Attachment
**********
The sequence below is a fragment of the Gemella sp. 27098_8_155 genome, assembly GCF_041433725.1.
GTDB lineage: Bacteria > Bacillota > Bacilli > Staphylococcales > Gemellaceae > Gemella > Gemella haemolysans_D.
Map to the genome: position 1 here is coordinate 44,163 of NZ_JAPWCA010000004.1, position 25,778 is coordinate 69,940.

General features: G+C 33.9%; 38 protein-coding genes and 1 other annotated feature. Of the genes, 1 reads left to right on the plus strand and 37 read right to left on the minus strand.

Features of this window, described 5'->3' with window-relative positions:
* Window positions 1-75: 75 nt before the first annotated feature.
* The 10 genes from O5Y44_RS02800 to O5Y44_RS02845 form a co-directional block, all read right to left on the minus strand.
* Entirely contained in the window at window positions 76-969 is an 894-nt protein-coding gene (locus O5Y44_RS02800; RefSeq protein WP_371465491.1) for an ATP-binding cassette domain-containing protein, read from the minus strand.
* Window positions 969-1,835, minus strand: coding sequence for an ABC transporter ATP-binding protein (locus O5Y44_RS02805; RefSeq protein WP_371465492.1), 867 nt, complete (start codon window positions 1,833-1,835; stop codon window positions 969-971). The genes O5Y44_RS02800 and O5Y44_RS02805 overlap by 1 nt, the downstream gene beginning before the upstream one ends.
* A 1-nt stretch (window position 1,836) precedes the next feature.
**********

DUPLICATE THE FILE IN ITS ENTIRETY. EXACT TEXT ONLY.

The sequence below is a fragment of the Gemella sp. 27098_8_155 genome, assembly GCF_041433725.1.
GTDB lineage: Bacteria > Bacillota > Bacilli > Staphylococcales > Gemellaceae > Gemella > Gemella haemolysans_D.
Map to the genome: position 1 here is coordinate 44,163 of NZ_JAPWCA010000004.1, position 25,778 is coordinate 69,940.

General features: G+C 33.9%; 38 protein-coding genes and 1 other annotated feature. Of the genes, 1 reads left to right on the plus strand and 37 read right to left on the minus strand.

Features of this window, described 5'->3' with window-relative positions:
* Window positions 1-75: 75 nt before the first annotated feature.
* The 10 genes from O5Y44_RS02800 to O5Y44_RS02845 form a co-directional block, all read right to left on the minus strand.
* Entirely contained in the window at window positions 76-969 is an 894-nt protein-coding gene (locus O5Y44_RS02800; RefSeq protein WP_371465491.1) for an ATP-binding cassette domain-containing protein, read from the minus strand.
* Window positions 969-1,835, minus strand: coding sequence for an ABC transporter ATP-binding protein (locus O5Y44_RS02805; RefSeq protein WP_371465492.1), 867 nt, complete (start codon window positions 1,833-1,835; stop codon window positions 969-971). The genes O5Y44_RS02800 and O5Y44_RS02805 overlap by 1 nt, the downstream gene beginning before the upstream one ends.
* A 1-nt stretch (window position 1,836) precedes the next feature.